Futuremark PCMark 10 - Essentials

Futuremark PCMark 10 - Productivity

Futuremark PCMark 10 - Gaming

Futuremark PCMark 10 - Digital Content Creation

Futuremark PCMark 10 - Extended

Futuremark PCMark 8

We continue to present PCMark 8 benchmark results (as those have more comparison points) while our PCMark 10 scores database for systems grows in size. PCMark 8 provides various usage scenarios (home, creative and work) and offers ways to benchmark both baseline (CPU-only) as well as OpenCL accelerated (CPU + GPU) performance. We benchmarked select PCs for the OpenCL accelerated performance in all three usage scenarios. These scores are heavily influenced by the CPU in the system. The EN1080K outscores the EN1080 on almost all of these benches.

Futuremark PCMark 8 - Home OpenCL

Futuremark PCMark 8 - Creative OpenCL

Futuremark PCMark 8 - Work OpenCL

Miscellaneous Futuremark Benchmarks

Futuremark PCMark 7 - PCMark Suite Score

Futuremark 3DMark 11 - Extreme Score

Futuremark 3DMark 11 - Entry Score

Futuremark 3DMark 2013 - Ice Storm Score

Futuremark 3DMark 2013 - Cloud Gate Score

3D Rendering - CINEBENCH R15

We have moved on from R11.5 to R15 for 3D rendering evaluation. CINEBENCH R15 provides three benchmark modes - OpenGL, single threaded and multi-threaded. Evaluation of select PCs in all three modes provided us the following results. As expected, the EN1080K comes out on top in all modes.

3D Rendering - CINEBENCH R15 - Single Thread

3D Rendering - CINEBENCH R15 - Multiple Threads

3D Rendering - CINEBENCH R15 - OpenGL

Introduction Performance Metrics - II
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  • Sane Indian - Tuesday, January 2, 2018 - link

    Why Mini PCs cost more than a Laptop or proper desktops?
    https://www.acer.com/ac/en/US/content/predator-mod...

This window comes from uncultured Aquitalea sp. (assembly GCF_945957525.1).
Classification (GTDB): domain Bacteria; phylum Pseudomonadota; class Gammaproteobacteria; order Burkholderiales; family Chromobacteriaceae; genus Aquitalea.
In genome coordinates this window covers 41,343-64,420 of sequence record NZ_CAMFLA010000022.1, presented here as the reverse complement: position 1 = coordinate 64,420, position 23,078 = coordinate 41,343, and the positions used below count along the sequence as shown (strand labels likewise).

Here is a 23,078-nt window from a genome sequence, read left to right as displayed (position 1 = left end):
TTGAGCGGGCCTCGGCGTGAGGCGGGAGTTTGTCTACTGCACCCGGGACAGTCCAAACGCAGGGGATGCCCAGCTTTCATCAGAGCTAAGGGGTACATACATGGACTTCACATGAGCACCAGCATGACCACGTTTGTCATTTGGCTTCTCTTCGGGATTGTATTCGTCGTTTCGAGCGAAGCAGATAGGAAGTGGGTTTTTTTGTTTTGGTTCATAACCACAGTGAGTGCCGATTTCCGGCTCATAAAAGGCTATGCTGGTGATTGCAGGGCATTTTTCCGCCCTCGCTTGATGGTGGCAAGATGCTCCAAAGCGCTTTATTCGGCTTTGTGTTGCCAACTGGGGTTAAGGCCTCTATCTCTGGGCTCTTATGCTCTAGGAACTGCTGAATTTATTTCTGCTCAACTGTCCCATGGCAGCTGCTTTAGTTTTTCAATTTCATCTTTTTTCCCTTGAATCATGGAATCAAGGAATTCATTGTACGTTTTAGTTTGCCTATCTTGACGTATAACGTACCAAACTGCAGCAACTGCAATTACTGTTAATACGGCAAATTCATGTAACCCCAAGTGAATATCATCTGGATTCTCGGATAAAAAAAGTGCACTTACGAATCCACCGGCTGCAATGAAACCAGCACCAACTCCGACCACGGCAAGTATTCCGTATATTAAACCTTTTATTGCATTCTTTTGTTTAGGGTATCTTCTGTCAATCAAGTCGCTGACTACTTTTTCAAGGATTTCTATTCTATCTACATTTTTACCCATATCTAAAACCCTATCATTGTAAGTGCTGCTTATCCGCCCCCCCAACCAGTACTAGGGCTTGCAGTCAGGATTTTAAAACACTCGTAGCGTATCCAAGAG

Reply
  • TheinsanegamerN - Tuesday, January 2, 2018 - link

    Because it is even MORE tech, more power hungry, with more cooling then any laptop, in a smaller space, with a smaller market? Reply
  • DanNeely - Tuesday, January 2, 2018 - link

    Even lower production volumes than laptops, meaning each sale has to cover a larger chunk of the total R&D budget. Reply
  • nerd1 - Tuesday, January 2, 2018 - link

    It does NOT cost more than equivalent laptop (7700 and GTX 1080) Reply
  • Rookierookie - Tuesday, January 2, 2018 - link

    On Newegg, a Clevo laptop with i7-8700K, GTX 1080, 32GB RAM, 512GB SSD+1TB HDD goes for $2449. So pretty darn close. Reply
  • JoeyJoJo123 - Tuesday, January 2, 2018 - link

    "free" keyboard, mouse, display included with the Clevo, as well. And the thinner profile more easily fits into a backpack or carrying bag, as opposed to a cube-like shape. Reply
  • cosmotic - Wednesday, January 3, 2018 - link

    At least the zotac doesn't look like a tragedy like the Clevo. Reply
  • Death666Angel - Wednesday, January 3, 2018 - link

    The Zotac EN1080K goes for 1910€ in Germany. Cheapest 1080 laptop is and ASUS ROG with a 6700HQ, 512GB SSD and 16GB RAM. 6-core 8700 based Schenker Laptop (Clevo rebrand) goes for 2820€. The Zotac with 512GB SSD and 16GB RAM is 2200€, plus OS, so maybe 2250. But for that I would bet you get better cooling and much better IO options. Sure, you lose the built in display and peripherals, but they serve different use cases. If you want a luggable, portable solution, why look at this thing. If you want a stationary thing that is out of the way, why look for a laptop with a large footprint. Reply
  • Flunk - Wednesday, January 3, 2018 - link

    It's mostly because the Clevo is enormous. You pay for the engineering to get something this small. Reply
  • Flunk - Wednesday, January 3, 2018 - link

    This is also a bit of boutique system, they're not going to sell many of these. Reply